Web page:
Researching an Employer Before an Interview

We talk a lot here about how important it is to research a potential employer before a job interview. But we’ve never explained in detail about how and why you should do so.

Take a look below for why researching an employer is valuable and how to use the information during your interview.

Cypress CA jobs

  • Start with the company’s website.

You’ll find a true wealth of information there. Check for news releases: this will tell you what the company is proud of and also will tell you if it’s planning on expanding, if it won an award, if it just hired a new marketing manager, etc.

You should look through every tab listed on its homepage. Look at its social media accounts. See what’s new and what its employees have accomplished.

If the company is publically traded, you’ll probably see a menu tab labeled “Investors” or “Investor Relations.” (This section might be under the About or even the public relations/marketing section, and if the company is multi-national, you may have to do some digging around the site to find it).

This section truly a gold mine: companies publically traded on a stock exchange in the United States must file each quarter what are called SEC filings.

You’ll want to check in particular for what are called “10-Q” reports. These are free to download and you will find within them what the company’s profit and loss was for the quarter, what went well for the company and what – well – didn’t go so well. (You may see a link to its annual report in that section and you should read it, but an annual report often only is filled with the positive stuff; quarterly filings tell everything about a company’s financial health. The Securities and Exchange Commission requires it.) The reports also often give an overview of what challenges and opportunities the industry in which the company offers services/products is facing and how well the company is faring inside those industry challenges.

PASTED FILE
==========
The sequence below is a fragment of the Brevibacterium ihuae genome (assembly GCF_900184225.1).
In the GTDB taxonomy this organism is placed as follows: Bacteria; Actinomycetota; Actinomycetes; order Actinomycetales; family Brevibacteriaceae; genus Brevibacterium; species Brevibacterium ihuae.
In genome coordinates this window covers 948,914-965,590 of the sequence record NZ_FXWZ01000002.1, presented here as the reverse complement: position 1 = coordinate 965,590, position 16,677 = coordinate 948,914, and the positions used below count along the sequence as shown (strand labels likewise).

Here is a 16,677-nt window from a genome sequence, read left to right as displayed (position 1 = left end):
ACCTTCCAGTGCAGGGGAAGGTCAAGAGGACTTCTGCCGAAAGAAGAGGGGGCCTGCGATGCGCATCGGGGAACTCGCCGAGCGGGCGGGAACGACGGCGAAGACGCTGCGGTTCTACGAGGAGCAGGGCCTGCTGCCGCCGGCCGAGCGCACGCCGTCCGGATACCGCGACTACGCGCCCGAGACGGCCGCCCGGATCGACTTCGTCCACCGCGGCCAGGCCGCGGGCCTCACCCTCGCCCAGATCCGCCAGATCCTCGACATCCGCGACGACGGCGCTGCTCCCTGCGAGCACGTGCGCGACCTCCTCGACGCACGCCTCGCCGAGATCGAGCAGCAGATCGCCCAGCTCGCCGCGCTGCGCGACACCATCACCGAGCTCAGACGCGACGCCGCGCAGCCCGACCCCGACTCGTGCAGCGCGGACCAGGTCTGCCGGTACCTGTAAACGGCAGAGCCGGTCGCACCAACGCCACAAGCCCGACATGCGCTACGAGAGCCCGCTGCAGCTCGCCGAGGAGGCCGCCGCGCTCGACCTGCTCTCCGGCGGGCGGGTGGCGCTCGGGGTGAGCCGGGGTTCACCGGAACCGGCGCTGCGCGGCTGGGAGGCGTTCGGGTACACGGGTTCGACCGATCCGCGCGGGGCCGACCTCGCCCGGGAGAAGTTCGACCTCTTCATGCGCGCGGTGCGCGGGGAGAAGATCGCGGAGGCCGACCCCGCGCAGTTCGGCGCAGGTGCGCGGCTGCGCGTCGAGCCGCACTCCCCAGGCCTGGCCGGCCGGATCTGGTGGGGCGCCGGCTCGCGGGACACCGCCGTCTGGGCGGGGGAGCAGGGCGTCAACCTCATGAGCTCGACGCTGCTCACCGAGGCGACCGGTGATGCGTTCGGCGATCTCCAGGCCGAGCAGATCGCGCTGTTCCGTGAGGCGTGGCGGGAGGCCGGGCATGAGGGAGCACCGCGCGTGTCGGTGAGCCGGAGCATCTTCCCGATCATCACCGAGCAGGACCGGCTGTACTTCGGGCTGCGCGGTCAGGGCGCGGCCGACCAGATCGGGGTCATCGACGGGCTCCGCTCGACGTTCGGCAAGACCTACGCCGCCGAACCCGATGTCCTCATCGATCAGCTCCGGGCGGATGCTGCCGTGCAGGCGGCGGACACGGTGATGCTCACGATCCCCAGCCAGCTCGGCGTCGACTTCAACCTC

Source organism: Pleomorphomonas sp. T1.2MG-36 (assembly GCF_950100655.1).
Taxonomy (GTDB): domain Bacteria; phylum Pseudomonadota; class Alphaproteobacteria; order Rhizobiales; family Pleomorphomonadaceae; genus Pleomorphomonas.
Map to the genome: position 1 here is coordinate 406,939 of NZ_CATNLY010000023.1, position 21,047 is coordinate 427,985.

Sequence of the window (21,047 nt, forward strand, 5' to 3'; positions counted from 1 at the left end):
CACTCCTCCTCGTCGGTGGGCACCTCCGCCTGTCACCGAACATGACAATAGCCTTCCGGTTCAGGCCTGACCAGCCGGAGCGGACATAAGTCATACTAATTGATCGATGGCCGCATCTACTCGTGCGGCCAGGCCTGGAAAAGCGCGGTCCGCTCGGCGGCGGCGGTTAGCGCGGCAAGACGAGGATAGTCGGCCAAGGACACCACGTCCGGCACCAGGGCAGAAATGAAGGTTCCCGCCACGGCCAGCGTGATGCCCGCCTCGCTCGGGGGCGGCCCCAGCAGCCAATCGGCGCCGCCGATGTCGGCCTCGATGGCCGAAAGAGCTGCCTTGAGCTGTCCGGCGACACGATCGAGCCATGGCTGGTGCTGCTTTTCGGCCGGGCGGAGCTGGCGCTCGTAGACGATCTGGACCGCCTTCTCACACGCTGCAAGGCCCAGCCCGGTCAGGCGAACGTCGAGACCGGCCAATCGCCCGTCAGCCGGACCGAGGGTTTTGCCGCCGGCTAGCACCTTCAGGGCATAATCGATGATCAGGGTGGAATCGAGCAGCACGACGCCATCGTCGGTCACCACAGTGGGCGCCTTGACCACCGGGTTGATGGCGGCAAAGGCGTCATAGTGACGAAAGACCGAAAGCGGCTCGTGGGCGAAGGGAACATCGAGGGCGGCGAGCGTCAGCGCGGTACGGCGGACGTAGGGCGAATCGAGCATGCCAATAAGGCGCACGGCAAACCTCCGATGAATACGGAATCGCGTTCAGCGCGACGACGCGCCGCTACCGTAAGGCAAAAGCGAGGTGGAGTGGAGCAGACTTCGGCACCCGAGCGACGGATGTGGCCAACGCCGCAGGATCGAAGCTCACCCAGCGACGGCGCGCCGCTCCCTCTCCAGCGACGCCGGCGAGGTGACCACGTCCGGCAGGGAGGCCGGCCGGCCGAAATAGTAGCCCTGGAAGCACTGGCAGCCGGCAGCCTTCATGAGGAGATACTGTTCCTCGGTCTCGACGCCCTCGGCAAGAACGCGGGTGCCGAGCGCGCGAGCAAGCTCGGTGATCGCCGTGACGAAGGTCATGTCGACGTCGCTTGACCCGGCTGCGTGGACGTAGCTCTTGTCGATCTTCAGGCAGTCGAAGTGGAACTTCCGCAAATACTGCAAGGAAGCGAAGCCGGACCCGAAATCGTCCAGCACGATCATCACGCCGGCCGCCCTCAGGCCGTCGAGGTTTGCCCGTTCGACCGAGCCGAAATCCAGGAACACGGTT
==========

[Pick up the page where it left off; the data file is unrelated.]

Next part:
Seriously: read the 10-Q reports. They are fascinating! (And just watch a hiring manager’s eyes widen in admiring amazement when you say at some point in the interview: “I just read your 10-Q for the third quarter and I found it interesting that….”)

  • Set a Google Alert for news about the company.

Go to Google Alerts and type in the name of the company, provide an email address where the alert can be sent and decide how often you want any alerts to appear in your inbox (once a day should suffice, especially if it’s a large company).

Now you’ll see in real time news about the company, such as press releases, news articles, even employee reviews on review sites, etc.

  • If you know the name of the hiring manager, check out his/her LinkedIn profile.

Don’t worry that this could be construed as stalking. After all, you can bet that if you’ve been called in for an interview, the recruiter/hiring manager already has checked out your profile!

If you’re not already a first-level connection, consider asking for one.  (If you’ve already scheduled an interview, the hiring manager should easily accept.)

See if you share any connections and if you know any well, ask them for any insight they might have into the hiring manager’s background, personality, etc.

  • If working with one of our staffing recruiters, ask for insights into the company and hiring manager.

Helpmates’ recruiters will provide you with lots of information regarding the company, the position and the hiring manager before you go on an interview. We’ve worked hard over the 40-plus years we’ve been in business forging great relationships with companies throughout the Orange County and Los Angeles region and we know their needs well. If looking for work, you can rely on us to help you as much as possible. Contact us today.

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